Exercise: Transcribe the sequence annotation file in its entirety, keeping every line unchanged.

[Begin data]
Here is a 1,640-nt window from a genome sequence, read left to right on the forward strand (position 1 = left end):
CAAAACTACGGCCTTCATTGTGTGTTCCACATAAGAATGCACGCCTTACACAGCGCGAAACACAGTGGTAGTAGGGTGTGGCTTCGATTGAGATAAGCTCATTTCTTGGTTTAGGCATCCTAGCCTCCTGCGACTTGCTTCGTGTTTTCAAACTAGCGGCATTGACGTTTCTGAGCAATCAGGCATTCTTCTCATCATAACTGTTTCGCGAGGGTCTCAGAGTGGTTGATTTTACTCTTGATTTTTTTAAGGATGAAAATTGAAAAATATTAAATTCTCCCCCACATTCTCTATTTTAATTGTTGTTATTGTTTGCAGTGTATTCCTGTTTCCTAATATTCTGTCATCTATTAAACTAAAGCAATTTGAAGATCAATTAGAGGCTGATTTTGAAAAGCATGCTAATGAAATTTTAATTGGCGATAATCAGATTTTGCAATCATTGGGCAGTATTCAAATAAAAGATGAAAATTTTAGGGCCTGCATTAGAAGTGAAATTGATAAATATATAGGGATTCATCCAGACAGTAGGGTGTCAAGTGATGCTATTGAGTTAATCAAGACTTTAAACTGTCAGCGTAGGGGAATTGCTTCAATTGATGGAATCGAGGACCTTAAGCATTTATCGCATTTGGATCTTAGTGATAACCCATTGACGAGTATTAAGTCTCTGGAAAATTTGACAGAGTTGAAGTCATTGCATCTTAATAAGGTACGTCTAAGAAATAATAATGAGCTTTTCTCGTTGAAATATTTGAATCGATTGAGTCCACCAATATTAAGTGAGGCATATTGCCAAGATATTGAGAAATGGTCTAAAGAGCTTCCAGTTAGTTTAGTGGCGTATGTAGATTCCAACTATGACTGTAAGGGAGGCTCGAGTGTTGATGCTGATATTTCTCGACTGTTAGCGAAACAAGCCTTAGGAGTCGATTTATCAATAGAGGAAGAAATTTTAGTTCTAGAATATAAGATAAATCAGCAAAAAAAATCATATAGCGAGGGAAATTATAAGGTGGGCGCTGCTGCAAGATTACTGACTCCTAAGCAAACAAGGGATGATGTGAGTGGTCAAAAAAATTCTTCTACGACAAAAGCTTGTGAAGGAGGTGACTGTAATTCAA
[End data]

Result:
Here is a 1,640-nt window from a genome sequence, read left to right on the forward strand (position 1 = left end):
CAAAACTACGGCCTTCATTGTGTGTTCCACATAAGAATGCACGCCTTACACAGCGCGAAACACAGTGGTAGTAGGGTGTGGCTTCGATTGAGATAAGCTCATTTCTTGGTTTAGGCATCCTAGCCTCCTGCGACTTGCTTCGTGTTTTCAAACTAGCGGCATTGACGTTTCTGAGCAATCAGGCATTCTTCTCATCATAACTGTTTCGCGAGGGTCTCAGAGTGGTTGATTTTACTCTTGATTTTTTTAAGGATGAAAATTGAAAAATATTAAATTCTCCCCCACATTCTCTATTTTAATTGTTGTTATTGTTTGCAGTGTATTCCTGTTTCCTAATATTCTGTCATCTATTAAACTAAAGCAATTTGAAGATCAATTAGAGGCTGATTTTGAAAAGCATGCTAATGAAATTTTAATTGGCGATAATCAGATTTTGCAATCATTGGGCAGTATTCAAATAAAAGATGAAAATTTTAGGGCCTGCATTAGAAGTGAAATTGATAAATATATAGGGATTCATCCAGACAGTAGGGTGTCAAGTGATGCTATTGAGTTAATCAAGACTTTAAACTGTCAGCGTAGGGGAATTGCTTCAATTGATGGAATCGAGGACCTTAAGCATTTATCGCATTTGGATCTTAGTGATAACCCATTGACGAGTATTAAGTCTCTGGAAAATTTGACAGAGTTGAAGTCATTGCATCTTAATAAGGTACGTCTAAGAAATAATAATGAGCTTTTCTCGTTGAAATATTTGAATCGATTGAGTCCACCAATATTAAGTGAGGCATATTGCCAAGATATTGAGAAATGGTCTAAAGAGCTTCCAGTTAGTTTAGTGGCGTATGTAGATTCCAACTATGACTGTAAGGGAGGCTCGAGTGTTGATGCTGATATTTCTCGACTGTTAGCGAAACAAGCCTTAGGAGTCGATTTATCAATAGAGGAAGAAATTTTAGTTCTAGAATATAAGATAAATCAGCAAAAAAAATCATATAGCGAGGGAAATTATAAGGTGGGCGCTGCTGCAAGATTACTGACTCCTAAGCAAACAAGGGATGATGTGAGTGGTCAAAAAAATTCTTCTACGACAAAAGCTTGTGAAGGAGGTGACTGTAATTCAA